While investment is important, Pintar spoke about the role research and development within the company is also playing to improve both sustainability and price competitiveness in the search for a renewable energy solution in Australia’s processing industry.

“Solar power and solar thermal solutions for processing heat are already realities today,” he said. “It is a matter of industry to realise that there are options available to be more environmentally sustainable while significantly reducing their operating costs.

“Over time, it is totally achievable for large parts of industry to reduce their carbon emissions by at least 80 per cent. The only thing that will prevent it is management and political will.”

The government’s Emissions Reduction Fund is an alternative to the short-lived Australian carbon tax, which placed a price on units of carbon dioxide a company would emit and was repealed in July 2014 – only two years after it came into action.

Although the scheme, which was part of the broader Clean Energy Futures Plan, didn’t last very long, Bambridge believes its success was giving those processing companies involved a different perspective.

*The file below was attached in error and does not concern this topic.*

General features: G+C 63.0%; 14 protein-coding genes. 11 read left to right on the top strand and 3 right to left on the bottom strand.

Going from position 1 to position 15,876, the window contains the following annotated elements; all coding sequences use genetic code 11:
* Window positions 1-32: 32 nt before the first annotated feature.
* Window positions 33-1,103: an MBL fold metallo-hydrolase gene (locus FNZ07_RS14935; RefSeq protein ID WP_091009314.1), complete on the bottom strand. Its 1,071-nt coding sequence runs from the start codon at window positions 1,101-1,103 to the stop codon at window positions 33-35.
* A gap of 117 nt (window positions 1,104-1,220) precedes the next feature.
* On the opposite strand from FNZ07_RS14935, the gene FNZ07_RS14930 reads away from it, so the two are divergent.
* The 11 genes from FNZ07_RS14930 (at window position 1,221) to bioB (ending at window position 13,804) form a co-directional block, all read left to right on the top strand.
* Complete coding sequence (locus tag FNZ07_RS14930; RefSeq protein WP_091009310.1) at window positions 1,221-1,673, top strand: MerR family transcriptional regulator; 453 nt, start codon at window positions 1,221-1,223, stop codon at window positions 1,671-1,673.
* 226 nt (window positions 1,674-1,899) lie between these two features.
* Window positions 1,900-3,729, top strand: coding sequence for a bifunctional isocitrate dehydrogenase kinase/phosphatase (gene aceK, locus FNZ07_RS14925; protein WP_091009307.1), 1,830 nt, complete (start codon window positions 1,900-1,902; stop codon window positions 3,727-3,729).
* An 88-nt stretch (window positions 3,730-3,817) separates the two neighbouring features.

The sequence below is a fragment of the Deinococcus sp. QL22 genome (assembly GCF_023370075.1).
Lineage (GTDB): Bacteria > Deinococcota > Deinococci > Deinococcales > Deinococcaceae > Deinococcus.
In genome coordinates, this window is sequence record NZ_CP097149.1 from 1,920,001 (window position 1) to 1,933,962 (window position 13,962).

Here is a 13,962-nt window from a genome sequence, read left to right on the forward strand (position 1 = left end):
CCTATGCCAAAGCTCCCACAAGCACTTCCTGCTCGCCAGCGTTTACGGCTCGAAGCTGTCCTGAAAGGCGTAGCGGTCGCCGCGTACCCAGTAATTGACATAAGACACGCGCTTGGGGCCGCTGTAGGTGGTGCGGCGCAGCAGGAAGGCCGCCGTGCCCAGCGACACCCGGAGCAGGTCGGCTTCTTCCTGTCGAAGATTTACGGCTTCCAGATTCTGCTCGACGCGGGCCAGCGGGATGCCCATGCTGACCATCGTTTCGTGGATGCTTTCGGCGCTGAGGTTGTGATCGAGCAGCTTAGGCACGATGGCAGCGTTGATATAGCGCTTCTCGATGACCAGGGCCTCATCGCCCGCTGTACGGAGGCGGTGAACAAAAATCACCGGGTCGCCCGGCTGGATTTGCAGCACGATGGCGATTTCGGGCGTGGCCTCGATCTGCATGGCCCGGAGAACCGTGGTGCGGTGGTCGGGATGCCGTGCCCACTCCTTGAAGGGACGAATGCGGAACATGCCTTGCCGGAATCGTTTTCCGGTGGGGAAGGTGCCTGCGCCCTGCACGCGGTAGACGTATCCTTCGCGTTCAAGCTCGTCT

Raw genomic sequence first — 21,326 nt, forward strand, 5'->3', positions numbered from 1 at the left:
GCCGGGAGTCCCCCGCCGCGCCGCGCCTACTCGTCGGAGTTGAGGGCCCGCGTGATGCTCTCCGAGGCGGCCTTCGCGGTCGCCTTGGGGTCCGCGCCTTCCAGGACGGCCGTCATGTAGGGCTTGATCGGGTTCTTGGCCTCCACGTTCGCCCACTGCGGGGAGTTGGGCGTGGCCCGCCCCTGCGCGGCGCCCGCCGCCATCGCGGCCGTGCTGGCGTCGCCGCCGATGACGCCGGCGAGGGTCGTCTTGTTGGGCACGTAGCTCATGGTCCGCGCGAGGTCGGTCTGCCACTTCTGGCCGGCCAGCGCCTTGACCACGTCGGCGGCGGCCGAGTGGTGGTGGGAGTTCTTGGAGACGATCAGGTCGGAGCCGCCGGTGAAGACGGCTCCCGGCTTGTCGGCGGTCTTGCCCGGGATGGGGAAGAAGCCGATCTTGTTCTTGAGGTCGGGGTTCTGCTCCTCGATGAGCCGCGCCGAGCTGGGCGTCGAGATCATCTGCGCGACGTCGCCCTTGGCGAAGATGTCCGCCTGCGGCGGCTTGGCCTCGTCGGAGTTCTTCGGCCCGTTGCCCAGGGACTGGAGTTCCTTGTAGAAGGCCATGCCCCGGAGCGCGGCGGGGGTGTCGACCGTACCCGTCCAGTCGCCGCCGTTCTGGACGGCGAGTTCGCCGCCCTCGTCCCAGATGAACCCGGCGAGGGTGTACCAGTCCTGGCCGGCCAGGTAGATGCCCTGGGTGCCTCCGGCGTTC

“Indirectly, we are seeing gas prices going up and anyone who took up new processes during the ‘carbon tax’ period, they are reaping an extra benefit because the value of what they recovered is more valuable due to the price of gas,” he said.

“When the carbon tax was implemented, there was certainly an impetus to do something about recovering energy from your wastewater. While Australian business leaders have to be forward-thinking, unfortunately, most companies want pay back within five years, whereas most environmental sustainability projects last five years or more.

“Therefore, you need something else to get it across the line and that’s where the government incentives can help.”

Persuading a country sitting on copious amounts of oil, gas and coal to turn to alternative sources of energy isn’t easy. Bambridge is hopeful that, with new trials and projects to up the ante, more companies will see the benefit of incorporating renewable energy in their factory.

The biggest step is to convince managers that it can be done, which means converting the traditionalist into an innovator.

“There is a very bright future for renewable energy [in processing] if we manage to get the policies right. That’s the only thing that is missing – there is not enough direction from the government,” said Bambridge.